Securing Web Services
The upcoming SAML standard should help promote distributed, Web-services transactions, giving e-commerce an upgrade. But don't rush in; it's still only a framework.
Web services—one of the latest waves in business and technology—is closer to reality now that we almost have an agreed-upon security framework: Security Assertions Markup Language (SAML). It may soon be possible for companies to use Web services securely.
That's the potential. Now for the kicker: The economic landscape is littered with the skeletons of many such movements. Like Web services, the hype surrounding push technology and b-to-b portals was almost hysterical. While some initiatives produced interesting changes, few (since the Internet) created radical new paradigm shifts or revolutionized the way business does business.
While Web services have potential (see "Great Potential"), they're but a framework, albeit a valuable one. The total market for Web-services software, services and hardware will jump from $1.6 billion in 2004 to $34 billion by 2007, predicts research firm IDC.
It's useful to note that SAML 1.0 is apparently nearing ratification by the Organization for Advancement of Structured Information Standards (OASIS), a consortium for creating XML-based interoperability specifications. SAML encodes authentication and authorizations into Web-services transactions by using such standards as Extensible Markup Language (XML), Simple Object Access Protocol (SOAP) and XML Digital Signatures (XML-DSig) to secure transactions in a Web-services environment.
SAML came about because of competing ways of implementing access control, authorization, and single sign on to Web-based systems. "Every vendor had its own, different approach" in addition to a raft of companies building their own homegrown database solutions, leading to silos of hard-to-share information, says John Pescatore, an analyst at Gartner Inc.
"Web services," usually means a combination of SOAP for wrapping up calls, XML for the business logic, and HTTP to transport the wrapper back and forth. SAML allows the wrapper to be encoded in interesting ways.
To explain some of the interesting aspects of security, take a look at how Web services work. "Right now, a computer program is broken up into a lot of procedure calls," says Gartner Inc. analyst Rob Batchelder. With Web services, however, "the whole idea is to be able to remotely invoke procedure calls across a network." One business can, for instance, access the application logic at another business. Web services let businesses trade information about how to encode calls and responses.
Technically speaking, a procedure call wraps the request in SOAP—or another transport protocol such as ebXML or Biztalk—and an XML document exchange framework. That request is sent over an agreed-upon transport mechanism (such as HTTP, SMTP or FTP). At the target site, a SAML-aware server listens for incoming SOAP calls, decodes the XML business logic and applies it to the relevant application. The results of that process are then output in XML, wrapped up in SOAP, and sent back to the initiator.
In contemporary b-to-b transactions, one site communicates with one other site. Web services are decentralized—various application calls can be farmed out to different sites, some operating dependently or independently of each other, all in peer-to-peer fashion. Any machine, anywhere, can do things for the requesting machine. Instead of running applications on one machine, the user tells a network to "just do it."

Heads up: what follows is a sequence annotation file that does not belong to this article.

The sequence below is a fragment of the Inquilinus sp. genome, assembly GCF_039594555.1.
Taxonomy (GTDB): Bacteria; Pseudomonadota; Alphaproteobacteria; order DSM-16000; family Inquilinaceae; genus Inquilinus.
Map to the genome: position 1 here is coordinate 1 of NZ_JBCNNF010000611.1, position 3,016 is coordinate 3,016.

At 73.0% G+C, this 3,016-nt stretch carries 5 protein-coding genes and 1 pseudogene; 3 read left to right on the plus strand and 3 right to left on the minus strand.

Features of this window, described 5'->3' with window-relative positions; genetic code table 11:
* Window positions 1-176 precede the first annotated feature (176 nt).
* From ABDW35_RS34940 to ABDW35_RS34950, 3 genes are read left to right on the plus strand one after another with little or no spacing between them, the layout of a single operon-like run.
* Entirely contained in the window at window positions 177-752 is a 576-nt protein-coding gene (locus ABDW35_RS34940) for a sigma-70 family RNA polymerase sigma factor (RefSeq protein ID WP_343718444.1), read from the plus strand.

Yet another interesting example is a customer support application, say for telecommunications companies. Currently, customer support representatives may have up to 15 different applications, says Batchelder, each requiring a unique password. Using a Web-services model to link all of the applications into one employee interface would save valuable time for both representatives and customers, especially if customers can use the applications themselves.
Potential for Damage High
The potential for damage is great. With companies trading application logic and opening their systems to others, bogus application logic or hacker-triggered XML buffer overflow attacks could cripple the receiving Web application or even the company itself.
That's why security is so important, and how SAML comes in. If anyone can make a procedure call to anyone else, then a sophisticated way of ensuring your machines automatically talk to a specified incoming application logic is crucial. SAML assertions are bound to the document header of SOAP transactions and can initiate transactions in the target Web services application that push or pull relevant security information for establishing which procedure calls are from those within a Web of trust.
SAML doesn't create a new kind of cryptography or security, allow sites to negotiate with each other, or give them ready-made authorization policies. It simply helps secure transactions by describing appropriate security technologies and information in XML format. In particular, SAML asserts in XML format such things as a unique identifier or length of allowed session time. A SAML specification could articulate conditions, such as authentication being predicated on someone else's authentication, for example. In addition, the SAML assertion can have a record of why access privileges were granted, so application logic could analyze the rationale and either approve or disapprove. Much is possible.
SAML can authenticate decentralized transactions, allowing sites to know who's trusted and who's not, how trusted they are, and why they were trusted in the first place, in case the target system's security logic doesn't like what it sees.